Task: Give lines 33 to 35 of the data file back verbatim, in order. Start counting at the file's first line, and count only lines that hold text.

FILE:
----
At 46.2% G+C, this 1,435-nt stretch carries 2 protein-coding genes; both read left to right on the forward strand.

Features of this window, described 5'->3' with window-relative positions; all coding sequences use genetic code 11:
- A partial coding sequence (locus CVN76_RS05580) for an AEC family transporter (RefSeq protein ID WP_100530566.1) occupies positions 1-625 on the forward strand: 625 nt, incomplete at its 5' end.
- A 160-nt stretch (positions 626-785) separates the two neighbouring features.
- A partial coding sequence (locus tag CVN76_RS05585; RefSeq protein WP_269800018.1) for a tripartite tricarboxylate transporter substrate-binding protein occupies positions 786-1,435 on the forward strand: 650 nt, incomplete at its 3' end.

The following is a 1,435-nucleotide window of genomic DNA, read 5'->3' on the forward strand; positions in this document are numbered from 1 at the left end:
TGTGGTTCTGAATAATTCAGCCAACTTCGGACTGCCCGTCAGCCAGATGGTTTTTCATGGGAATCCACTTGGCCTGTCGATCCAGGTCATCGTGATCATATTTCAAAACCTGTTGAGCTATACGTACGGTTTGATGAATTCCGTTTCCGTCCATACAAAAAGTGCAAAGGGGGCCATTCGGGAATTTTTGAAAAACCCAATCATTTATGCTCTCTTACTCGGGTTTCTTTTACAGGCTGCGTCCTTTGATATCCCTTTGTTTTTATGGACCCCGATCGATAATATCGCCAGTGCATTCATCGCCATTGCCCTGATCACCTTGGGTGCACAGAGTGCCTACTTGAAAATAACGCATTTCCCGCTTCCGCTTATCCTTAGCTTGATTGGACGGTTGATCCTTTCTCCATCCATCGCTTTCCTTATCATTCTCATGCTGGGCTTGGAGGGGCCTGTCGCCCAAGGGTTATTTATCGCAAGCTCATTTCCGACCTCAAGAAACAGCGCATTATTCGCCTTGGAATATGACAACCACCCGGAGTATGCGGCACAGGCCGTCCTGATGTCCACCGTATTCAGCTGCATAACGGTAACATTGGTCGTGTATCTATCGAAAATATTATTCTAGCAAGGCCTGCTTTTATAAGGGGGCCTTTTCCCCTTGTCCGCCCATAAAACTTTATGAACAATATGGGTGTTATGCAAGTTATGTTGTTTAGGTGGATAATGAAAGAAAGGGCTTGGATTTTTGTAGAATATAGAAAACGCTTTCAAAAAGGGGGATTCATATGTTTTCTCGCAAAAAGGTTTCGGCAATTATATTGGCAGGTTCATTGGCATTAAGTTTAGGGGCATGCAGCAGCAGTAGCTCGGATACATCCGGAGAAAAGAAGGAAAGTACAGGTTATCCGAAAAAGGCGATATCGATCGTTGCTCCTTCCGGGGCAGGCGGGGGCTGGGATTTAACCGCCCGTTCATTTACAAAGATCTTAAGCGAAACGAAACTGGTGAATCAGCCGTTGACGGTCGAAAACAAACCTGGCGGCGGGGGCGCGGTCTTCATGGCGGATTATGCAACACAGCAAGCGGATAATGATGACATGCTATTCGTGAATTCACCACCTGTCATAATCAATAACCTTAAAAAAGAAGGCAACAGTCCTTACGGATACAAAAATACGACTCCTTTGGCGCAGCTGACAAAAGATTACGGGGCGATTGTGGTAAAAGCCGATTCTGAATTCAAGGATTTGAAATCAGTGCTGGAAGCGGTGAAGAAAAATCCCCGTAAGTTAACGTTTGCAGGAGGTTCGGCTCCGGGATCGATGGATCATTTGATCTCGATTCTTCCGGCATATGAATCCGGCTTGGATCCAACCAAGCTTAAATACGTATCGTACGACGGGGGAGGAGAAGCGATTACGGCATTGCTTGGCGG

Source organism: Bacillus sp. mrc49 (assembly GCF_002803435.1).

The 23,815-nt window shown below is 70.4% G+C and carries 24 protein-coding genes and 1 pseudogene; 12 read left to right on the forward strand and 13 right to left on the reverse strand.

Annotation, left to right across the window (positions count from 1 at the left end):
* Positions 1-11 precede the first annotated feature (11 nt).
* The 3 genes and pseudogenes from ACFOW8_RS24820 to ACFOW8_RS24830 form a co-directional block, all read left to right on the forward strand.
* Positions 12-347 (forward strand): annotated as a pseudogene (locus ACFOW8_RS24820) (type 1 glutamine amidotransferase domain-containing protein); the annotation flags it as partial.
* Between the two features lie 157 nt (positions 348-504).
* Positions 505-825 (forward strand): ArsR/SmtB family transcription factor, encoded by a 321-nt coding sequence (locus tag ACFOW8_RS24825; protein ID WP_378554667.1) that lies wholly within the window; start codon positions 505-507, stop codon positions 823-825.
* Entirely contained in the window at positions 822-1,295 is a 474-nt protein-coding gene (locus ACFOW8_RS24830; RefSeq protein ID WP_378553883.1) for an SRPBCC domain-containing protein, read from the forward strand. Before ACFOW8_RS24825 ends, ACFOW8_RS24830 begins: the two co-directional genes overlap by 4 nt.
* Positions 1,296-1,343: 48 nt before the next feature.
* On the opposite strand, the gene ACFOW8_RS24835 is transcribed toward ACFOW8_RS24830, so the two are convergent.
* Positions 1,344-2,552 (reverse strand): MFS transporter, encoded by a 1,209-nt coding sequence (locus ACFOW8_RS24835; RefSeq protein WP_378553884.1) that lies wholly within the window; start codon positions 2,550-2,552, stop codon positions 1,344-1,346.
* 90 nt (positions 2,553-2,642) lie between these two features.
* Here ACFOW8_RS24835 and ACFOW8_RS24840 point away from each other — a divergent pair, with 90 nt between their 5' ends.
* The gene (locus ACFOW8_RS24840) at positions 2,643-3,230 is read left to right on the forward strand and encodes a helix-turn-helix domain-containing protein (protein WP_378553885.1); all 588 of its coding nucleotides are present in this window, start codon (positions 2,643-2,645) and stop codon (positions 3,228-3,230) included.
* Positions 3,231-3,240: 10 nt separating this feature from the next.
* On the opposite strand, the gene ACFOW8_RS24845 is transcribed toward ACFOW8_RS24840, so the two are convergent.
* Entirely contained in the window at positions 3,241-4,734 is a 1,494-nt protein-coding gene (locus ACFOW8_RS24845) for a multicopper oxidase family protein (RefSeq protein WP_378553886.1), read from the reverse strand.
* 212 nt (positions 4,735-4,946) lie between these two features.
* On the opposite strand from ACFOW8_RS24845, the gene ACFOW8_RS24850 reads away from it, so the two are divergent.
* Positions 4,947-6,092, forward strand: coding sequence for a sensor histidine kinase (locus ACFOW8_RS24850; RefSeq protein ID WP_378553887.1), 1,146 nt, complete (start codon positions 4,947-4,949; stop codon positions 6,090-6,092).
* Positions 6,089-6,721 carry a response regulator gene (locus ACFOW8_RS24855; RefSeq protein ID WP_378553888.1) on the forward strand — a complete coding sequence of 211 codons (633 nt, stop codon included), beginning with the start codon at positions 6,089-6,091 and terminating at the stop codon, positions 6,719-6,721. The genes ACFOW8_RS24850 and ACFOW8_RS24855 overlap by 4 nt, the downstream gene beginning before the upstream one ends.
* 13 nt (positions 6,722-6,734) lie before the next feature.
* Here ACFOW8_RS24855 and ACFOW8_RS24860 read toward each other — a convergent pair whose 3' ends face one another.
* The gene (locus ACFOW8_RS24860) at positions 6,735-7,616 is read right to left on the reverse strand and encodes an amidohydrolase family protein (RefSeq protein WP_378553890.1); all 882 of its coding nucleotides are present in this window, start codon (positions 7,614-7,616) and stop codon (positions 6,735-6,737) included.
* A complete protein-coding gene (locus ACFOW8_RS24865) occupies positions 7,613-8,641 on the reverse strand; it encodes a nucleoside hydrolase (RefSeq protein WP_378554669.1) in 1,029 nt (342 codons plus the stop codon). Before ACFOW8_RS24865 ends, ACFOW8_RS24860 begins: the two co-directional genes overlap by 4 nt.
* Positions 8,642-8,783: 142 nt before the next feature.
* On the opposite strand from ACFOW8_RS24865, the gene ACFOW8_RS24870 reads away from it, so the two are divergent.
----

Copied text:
* A complete protein-coding gene (locus ACFOW8_RS24865) occupies positions 7,613-8,641 on the reverse strand; it encodes a nucleoside hydrolase (RefSeq protein WP_378554669.1) in 1,029 nt (342 codons plus the stop codon). Before ACFOW8_RS24865 ends, ACFOW8_RS24860 begins: the two co-directional genes overlap by 4 nt.
* Positions 8,642-8,783: 142 nt before the next feature.
* On the opposite strand from ACFOW8_RS24865, the gene ACFOW8_RS24870 reads away from it, so the two are divergent.